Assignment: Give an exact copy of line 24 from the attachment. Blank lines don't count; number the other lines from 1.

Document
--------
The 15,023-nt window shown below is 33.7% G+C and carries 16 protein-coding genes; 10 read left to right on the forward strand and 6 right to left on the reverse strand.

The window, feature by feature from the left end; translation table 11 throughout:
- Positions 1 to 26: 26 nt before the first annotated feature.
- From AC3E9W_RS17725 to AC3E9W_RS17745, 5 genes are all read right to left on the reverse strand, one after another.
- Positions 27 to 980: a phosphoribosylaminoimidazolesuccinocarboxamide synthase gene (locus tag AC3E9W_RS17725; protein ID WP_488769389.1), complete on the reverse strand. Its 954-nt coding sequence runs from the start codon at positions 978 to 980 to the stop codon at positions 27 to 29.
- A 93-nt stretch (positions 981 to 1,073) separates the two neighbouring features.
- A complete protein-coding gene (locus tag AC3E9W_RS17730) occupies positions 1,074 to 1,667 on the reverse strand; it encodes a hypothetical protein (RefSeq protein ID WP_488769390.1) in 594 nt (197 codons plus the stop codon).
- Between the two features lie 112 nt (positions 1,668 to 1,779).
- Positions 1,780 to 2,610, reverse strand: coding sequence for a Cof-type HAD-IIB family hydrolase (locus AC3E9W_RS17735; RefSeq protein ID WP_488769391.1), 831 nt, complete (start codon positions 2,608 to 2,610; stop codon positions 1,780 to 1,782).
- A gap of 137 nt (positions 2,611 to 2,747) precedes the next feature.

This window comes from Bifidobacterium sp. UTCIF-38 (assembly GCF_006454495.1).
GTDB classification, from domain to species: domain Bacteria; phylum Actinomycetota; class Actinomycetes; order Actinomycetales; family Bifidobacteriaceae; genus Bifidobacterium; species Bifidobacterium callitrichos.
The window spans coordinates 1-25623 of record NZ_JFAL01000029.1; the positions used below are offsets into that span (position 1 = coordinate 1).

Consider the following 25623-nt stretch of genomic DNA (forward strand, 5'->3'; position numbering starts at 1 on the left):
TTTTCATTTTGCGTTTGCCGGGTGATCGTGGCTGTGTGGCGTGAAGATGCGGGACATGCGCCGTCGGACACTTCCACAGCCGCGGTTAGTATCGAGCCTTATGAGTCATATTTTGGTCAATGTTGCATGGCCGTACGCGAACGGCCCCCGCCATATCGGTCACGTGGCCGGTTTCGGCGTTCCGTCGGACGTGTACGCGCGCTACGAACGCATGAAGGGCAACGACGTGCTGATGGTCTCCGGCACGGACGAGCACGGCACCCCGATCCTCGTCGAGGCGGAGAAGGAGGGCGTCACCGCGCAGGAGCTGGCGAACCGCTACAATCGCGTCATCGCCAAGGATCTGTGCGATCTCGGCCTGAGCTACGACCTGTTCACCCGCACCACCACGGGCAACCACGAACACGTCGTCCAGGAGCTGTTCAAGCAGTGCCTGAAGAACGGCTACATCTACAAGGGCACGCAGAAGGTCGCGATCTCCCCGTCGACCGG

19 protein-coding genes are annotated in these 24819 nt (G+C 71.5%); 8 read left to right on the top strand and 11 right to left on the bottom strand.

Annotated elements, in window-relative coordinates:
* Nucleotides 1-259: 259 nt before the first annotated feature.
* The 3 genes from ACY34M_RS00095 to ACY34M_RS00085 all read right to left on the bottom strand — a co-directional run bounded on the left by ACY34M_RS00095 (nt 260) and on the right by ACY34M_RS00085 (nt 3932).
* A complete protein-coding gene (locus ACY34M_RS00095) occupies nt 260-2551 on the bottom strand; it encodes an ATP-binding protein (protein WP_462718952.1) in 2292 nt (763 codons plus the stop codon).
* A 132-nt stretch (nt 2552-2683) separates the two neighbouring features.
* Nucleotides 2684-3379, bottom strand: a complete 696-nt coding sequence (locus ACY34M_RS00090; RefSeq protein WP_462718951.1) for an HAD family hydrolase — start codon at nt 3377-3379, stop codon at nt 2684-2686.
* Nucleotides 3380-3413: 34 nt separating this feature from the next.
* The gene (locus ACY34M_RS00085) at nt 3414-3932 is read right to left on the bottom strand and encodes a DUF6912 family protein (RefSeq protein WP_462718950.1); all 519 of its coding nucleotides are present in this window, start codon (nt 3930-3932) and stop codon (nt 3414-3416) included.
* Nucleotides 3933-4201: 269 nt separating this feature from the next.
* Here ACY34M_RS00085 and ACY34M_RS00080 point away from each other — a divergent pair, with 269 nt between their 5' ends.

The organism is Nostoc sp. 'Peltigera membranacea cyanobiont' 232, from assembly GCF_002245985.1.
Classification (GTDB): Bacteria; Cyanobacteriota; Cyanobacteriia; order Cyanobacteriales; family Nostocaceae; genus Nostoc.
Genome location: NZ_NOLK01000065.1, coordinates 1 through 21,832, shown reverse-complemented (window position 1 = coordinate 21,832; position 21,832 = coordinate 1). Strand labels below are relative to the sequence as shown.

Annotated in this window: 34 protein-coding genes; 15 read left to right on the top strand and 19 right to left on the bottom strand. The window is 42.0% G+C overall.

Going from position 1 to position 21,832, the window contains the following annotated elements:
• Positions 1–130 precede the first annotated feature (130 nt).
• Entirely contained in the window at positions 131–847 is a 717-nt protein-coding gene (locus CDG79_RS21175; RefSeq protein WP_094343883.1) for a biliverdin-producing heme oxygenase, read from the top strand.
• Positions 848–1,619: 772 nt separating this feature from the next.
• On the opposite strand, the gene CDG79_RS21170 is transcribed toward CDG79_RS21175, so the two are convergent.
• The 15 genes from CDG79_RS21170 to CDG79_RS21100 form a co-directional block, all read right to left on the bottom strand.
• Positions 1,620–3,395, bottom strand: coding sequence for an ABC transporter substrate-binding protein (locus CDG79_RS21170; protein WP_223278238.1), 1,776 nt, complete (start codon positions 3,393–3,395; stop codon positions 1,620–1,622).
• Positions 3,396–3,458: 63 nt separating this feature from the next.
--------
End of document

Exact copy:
* The gene (locus ACY34M_RS00085) at nt 3414-3932 is read right to left on the bottom strand and encodes a DUF6912 family protein (RefSeq protein WP_462718950.1); all 519 of its coding nucleotides are present in this window, start codon (nt 3930-3932) and stop codon (nt 3414-3416) included.